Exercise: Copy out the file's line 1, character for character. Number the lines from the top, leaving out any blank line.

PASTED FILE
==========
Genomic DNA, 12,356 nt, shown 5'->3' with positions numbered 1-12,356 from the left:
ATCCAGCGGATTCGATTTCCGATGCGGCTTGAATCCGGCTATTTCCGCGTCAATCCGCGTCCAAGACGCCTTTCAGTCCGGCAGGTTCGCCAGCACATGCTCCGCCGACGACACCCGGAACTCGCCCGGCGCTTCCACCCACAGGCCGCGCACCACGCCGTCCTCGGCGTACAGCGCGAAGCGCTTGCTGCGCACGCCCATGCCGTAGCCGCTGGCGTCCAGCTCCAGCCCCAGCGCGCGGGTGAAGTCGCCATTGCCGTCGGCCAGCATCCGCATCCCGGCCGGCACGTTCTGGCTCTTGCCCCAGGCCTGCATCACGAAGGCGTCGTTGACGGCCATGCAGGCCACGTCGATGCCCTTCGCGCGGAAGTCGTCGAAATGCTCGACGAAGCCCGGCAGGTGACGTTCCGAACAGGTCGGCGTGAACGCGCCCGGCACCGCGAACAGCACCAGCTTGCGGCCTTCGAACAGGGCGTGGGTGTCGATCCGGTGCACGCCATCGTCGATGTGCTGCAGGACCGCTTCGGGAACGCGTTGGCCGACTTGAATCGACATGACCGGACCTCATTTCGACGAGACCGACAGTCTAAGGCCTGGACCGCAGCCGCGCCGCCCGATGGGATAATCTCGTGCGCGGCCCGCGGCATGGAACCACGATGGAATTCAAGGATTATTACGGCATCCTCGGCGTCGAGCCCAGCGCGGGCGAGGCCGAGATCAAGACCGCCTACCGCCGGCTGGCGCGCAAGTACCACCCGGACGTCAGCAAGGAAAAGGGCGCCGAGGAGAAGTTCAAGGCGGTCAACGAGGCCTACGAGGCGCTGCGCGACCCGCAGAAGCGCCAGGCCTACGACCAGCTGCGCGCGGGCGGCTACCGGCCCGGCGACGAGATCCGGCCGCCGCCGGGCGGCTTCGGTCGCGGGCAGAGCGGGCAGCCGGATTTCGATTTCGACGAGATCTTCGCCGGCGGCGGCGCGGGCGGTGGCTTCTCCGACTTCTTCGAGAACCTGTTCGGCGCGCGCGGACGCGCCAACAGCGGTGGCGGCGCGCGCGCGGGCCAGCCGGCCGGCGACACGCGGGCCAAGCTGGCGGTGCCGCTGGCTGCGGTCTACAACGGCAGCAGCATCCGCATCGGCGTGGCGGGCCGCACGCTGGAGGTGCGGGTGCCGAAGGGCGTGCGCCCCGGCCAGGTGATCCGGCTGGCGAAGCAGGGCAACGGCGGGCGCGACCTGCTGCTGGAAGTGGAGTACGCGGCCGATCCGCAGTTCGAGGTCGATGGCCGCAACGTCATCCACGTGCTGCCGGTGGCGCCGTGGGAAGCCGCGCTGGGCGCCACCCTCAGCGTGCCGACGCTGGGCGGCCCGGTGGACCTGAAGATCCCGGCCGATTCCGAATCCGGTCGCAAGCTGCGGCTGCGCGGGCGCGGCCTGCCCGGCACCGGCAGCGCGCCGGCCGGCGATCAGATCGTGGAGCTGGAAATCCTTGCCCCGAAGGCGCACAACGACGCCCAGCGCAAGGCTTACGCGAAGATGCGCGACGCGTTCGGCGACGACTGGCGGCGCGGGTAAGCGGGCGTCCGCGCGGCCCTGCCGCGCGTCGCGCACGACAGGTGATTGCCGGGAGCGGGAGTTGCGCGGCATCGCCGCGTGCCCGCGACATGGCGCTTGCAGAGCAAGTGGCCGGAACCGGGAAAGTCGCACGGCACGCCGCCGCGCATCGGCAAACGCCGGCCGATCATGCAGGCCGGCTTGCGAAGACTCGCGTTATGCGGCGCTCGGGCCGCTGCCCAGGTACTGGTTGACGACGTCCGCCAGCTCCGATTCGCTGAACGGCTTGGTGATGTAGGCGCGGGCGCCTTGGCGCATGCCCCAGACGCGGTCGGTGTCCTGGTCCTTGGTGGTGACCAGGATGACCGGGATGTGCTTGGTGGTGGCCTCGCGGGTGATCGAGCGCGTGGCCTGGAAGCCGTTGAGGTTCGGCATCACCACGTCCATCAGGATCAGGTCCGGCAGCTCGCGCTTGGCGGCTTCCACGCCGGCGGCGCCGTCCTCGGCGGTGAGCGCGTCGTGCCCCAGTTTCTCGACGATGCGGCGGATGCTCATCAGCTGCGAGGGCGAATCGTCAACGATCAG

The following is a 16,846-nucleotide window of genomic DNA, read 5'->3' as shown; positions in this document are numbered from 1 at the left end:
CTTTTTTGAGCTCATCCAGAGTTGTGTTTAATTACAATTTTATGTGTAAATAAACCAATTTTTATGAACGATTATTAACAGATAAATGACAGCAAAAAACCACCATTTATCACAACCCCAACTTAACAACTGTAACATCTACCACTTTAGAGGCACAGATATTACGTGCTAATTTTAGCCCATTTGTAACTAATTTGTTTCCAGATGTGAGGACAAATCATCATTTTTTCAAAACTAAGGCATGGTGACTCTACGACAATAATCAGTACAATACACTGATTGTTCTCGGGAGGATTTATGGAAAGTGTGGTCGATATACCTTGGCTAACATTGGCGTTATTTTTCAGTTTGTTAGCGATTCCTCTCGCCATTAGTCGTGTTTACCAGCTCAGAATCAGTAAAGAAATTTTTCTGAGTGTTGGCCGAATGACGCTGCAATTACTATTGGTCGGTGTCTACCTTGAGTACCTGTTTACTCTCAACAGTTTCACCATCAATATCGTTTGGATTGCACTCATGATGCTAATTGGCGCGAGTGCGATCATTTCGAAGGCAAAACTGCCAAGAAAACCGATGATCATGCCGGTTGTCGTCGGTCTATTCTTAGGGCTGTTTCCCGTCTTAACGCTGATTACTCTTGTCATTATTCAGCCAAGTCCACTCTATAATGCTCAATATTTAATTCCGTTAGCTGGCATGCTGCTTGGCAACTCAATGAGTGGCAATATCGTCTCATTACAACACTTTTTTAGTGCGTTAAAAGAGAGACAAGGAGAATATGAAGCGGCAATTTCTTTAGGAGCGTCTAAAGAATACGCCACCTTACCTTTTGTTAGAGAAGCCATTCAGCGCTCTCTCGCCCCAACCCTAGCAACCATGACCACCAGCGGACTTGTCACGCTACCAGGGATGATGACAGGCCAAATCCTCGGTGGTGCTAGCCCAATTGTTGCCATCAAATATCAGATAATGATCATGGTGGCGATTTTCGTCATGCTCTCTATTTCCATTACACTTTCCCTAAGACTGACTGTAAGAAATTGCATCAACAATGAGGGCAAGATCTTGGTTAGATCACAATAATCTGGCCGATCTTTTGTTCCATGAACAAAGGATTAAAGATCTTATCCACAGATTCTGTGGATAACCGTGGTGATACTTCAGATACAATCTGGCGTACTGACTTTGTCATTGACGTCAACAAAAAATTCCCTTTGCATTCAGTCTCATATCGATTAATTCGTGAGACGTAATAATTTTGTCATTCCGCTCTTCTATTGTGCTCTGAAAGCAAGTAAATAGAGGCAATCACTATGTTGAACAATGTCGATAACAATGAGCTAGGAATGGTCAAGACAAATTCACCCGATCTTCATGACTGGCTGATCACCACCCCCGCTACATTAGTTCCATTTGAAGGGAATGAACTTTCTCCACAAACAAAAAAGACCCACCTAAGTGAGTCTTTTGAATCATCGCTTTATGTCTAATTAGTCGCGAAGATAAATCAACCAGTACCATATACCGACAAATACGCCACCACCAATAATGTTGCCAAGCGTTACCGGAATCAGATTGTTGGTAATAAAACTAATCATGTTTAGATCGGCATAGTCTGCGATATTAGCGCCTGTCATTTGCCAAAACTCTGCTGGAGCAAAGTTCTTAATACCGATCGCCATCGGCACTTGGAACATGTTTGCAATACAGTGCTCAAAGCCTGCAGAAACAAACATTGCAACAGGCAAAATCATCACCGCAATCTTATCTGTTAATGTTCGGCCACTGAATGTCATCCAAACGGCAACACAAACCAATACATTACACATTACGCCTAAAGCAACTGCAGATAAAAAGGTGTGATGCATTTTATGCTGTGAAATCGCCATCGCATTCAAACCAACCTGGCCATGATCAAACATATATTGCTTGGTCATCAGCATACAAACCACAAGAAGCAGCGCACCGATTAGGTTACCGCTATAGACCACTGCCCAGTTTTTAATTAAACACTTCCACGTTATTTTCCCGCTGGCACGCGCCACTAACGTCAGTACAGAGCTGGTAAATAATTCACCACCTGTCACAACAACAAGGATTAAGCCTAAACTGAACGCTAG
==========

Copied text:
Genomic DNA, 12,356 nt, shown 5'->3' with positions numbered 1-12,356 from the left: